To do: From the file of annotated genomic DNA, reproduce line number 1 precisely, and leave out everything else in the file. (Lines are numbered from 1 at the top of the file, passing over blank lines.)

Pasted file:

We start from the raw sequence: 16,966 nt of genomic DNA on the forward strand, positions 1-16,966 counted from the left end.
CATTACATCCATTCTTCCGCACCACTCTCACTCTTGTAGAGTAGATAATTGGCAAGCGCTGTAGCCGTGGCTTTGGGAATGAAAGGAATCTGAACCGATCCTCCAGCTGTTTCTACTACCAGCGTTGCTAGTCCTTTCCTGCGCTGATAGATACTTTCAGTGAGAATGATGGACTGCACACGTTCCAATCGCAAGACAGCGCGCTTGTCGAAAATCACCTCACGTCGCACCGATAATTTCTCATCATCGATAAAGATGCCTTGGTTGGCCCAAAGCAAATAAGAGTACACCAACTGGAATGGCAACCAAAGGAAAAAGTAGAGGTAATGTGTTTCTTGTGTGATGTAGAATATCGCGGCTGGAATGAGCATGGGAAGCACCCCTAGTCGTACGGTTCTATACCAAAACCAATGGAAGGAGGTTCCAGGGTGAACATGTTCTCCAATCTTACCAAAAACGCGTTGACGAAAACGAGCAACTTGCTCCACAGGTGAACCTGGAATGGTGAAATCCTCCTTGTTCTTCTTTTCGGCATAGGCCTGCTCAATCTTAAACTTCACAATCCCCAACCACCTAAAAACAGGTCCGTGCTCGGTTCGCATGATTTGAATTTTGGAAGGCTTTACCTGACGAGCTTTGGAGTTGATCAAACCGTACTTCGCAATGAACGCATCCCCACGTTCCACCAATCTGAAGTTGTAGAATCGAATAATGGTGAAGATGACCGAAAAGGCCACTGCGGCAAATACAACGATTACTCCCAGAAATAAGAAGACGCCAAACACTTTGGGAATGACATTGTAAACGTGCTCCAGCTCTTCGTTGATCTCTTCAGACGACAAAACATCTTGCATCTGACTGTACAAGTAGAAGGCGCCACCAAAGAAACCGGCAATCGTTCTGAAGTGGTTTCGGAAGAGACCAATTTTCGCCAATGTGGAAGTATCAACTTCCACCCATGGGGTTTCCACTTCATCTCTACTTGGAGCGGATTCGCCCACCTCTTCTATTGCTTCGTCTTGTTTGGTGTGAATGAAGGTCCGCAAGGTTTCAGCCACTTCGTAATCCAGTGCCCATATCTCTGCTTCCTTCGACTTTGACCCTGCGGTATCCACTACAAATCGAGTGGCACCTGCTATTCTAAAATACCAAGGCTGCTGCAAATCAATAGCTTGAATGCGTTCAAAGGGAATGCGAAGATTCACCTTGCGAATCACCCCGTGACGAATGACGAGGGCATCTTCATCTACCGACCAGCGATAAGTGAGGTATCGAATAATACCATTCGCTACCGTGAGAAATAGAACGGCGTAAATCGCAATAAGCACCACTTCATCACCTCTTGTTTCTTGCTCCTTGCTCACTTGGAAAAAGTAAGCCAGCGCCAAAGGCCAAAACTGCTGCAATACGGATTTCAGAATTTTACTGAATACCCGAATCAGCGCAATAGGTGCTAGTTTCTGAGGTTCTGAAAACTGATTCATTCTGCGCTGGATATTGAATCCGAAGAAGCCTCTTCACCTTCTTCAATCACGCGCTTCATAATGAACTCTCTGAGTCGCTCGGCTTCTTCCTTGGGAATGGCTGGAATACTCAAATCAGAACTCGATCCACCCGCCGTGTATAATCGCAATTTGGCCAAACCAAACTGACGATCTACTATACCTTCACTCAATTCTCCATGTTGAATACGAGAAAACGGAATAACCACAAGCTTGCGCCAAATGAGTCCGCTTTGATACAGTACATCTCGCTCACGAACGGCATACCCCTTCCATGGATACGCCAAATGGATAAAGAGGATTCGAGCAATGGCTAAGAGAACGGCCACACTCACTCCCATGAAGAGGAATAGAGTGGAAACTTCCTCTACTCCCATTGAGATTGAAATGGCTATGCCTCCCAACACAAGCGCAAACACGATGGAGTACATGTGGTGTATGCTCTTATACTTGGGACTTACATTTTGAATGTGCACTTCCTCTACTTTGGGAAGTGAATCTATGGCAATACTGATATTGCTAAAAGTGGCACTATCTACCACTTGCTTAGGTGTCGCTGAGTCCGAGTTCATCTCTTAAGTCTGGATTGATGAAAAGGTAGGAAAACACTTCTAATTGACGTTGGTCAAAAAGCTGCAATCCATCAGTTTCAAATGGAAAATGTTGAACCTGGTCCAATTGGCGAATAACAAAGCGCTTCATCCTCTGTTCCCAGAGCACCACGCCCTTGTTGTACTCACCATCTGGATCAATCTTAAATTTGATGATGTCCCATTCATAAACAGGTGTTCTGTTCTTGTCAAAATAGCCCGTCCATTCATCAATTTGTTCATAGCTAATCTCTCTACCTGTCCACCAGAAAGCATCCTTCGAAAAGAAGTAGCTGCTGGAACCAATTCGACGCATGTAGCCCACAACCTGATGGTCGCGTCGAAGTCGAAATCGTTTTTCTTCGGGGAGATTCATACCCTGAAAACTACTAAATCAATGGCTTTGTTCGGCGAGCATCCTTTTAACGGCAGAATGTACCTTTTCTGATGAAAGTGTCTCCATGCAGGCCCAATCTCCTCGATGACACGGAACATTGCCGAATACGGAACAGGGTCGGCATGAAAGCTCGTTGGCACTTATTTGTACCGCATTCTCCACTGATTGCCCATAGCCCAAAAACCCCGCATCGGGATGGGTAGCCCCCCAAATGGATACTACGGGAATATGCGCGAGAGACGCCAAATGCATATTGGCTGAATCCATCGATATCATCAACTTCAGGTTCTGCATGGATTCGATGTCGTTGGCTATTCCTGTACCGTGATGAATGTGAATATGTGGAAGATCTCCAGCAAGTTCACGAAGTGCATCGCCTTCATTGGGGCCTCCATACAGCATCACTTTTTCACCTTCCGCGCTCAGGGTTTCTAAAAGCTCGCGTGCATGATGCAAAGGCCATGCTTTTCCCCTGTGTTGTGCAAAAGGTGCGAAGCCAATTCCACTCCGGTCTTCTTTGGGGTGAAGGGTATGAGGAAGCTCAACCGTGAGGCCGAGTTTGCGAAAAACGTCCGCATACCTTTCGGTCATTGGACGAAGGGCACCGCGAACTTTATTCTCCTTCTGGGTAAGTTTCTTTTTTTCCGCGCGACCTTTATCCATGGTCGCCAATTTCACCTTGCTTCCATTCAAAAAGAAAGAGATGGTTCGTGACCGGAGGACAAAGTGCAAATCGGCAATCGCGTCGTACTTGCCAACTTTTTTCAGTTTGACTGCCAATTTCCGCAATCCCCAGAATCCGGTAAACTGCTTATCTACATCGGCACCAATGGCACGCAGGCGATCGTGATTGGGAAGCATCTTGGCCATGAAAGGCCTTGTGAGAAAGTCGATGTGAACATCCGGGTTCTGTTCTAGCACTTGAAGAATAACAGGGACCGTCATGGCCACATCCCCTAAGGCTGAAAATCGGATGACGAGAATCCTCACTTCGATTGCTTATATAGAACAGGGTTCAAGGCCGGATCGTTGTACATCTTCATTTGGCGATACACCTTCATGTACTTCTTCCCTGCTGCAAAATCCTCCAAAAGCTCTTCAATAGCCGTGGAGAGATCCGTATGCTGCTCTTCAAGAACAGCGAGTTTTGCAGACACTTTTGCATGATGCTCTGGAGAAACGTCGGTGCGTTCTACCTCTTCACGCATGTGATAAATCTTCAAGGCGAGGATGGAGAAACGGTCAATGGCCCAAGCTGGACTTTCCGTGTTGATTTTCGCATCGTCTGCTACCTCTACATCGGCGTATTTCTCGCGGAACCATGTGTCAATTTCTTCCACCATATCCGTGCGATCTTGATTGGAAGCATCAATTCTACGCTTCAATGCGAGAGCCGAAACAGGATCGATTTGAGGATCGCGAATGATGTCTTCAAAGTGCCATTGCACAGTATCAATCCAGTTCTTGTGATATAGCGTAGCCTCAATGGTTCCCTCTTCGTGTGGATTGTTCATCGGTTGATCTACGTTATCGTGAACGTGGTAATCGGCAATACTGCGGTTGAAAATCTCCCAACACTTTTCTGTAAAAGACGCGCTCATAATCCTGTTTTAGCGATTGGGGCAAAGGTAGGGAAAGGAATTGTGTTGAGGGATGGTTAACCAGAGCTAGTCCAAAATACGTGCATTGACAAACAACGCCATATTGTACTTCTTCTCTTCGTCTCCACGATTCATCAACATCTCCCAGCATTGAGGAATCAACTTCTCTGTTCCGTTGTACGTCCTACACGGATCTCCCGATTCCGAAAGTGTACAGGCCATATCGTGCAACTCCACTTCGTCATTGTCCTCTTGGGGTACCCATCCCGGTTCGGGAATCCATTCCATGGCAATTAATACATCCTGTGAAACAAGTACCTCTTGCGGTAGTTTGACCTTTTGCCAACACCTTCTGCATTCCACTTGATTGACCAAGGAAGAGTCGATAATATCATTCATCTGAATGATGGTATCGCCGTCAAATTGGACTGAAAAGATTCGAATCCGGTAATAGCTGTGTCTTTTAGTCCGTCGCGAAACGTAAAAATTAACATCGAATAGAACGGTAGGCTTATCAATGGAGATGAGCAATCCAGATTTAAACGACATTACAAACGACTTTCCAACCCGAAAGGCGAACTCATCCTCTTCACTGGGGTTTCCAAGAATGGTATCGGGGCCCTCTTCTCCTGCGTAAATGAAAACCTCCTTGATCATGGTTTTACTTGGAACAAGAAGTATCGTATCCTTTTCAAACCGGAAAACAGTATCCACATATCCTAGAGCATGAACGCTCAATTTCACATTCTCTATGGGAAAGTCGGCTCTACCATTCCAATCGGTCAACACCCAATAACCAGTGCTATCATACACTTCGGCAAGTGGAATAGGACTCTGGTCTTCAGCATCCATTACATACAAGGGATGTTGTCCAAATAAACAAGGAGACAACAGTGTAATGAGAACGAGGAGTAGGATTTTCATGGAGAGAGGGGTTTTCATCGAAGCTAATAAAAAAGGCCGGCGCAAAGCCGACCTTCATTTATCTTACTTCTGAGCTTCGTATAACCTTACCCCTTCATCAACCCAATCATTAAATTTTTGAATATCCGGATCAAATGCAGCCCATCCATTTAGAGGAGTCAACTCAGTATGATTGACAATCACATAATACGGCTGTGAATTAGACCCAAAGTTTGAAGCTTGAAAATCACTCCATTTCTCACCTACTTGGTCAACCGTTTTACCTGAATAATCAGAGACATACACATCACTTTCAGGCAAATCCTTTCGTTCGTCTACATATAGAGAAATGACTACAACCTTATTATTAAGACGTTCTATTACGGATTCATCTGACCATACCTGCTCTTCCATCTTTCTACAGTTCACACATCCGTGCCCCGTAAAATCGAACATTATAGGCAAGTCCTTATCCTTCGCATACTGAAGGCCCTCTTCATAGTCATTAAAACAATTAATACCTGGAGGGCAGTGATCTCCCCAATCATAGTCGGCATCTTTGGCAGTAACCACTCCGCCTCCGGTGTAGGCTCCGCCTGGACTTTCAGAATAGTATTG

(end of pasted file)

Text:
We start from the raw sequence: 16,966 nt of genomic DNA on the forward strand, positions 1-16,966 counted from the left end.